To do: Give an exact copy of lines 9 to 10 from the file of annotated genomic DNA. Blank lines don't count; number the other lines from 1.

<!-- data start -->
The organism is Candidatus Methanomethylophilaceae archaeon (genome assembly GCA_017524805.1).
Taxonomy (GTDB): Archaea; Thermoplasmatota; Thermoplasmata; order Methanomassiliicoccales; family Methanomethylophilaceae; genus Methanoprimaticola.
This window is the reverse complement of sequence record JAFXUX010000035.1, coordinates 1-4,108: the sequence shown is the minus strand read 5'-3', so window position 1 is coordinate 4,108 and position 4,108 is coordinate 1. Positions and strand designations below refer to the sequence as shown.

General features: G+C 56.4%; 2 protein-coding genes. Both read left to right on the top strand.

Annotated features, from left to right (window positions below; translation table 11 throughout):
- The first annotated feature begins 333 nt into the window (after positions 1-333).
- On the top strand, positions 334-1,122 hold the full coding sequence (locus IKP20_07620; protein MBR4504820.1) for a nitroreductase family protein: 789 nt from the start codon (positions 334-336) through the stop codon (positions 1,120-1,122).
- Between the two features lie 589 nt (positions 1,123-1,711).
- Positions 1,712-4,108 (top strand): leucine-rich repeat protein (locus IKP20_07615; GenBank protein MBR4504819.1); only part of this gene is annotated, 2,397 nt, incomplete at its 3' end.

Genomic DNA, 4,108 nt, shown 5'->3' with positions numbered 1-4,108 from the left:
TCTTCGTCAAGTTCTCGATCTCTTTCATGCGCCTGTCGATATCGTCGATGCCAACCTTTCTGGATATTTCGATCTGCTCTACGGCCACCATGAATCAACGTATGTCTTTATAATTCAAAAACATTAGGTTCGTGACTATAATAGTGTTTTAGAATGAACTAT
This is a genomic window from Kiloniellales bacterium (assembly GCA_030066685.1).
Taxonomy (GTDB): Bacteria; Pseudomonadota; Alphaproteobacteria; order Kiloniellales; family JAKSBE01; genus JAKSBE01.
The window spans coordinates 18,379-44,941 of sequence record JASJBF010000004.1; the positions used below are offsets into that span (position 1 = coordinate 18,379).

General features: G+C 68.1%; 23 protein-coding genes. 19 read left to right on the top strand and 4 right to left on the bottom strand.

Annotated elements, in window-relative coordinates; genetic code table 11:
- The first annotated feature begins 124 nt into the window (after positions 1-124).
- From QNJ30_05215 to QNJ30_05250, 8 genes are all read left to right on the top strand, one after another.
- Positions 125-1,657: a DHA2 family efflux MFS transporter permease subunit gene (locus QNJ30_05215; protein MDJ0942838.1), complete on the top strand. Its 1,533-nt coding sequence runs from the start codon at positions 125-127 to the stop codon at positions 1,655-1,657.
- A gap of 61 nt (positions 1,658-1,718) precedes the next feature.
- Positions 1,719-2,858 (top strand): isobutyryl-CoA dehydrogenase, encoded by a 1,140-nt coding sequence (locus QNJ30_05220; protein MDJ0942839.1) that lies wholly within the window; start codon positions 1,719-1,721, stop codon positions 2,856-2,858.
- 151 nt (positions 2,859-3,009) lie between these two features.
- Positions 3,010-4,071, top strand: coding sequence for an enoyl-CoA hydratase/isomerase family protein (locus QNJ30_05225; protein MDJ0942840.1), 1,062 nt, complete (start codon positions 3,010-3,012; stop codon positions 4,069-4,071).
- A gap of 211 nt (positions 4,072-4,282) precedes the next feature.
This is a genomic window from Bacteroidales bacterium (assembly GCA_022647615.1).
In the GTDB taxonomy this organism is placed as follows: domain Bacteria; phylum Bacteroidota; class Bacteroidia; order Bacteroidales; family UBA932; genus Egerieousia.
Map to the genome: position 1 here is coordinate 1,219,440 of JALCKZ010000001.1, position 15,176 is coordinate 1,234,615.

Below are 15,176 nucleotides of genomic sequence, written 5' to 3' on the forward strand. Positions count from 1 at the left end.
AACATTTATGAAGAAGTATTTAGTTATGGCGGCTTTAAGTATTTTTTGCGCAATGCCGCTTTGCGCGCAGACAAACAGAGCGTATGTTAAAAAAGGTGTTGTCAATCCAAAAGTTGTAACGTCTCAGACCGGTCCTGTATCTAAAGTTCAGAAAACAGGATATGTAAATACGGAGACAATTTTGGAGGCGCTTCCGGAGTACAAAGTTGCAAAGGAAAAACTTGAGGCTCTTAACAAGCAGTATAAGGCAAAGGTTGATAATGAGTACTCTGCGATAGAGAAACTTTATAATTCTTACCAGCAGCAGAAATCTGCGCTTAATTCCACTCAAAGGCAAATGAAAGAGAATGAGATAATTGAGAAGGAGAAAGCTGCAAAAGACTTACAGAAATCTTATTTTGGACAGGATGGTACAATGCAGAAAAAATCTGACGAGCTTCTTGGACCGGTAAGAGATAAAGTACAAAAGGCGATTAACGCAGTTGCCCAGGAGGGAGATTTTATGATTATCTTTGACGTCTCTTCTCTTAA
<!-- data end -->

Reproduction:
- Positions 1,712-4,108 (top strand): leucine-rich repeat protein (locus IKP20_07615; GenBank protein MBR4504819.1); only part of this gene is annotated, 2,397 nt, incomplete at its 3' end.

Genomic DNA, 4,108 nt, shown 5'->3' with positions numbered 1-4,108 from the left: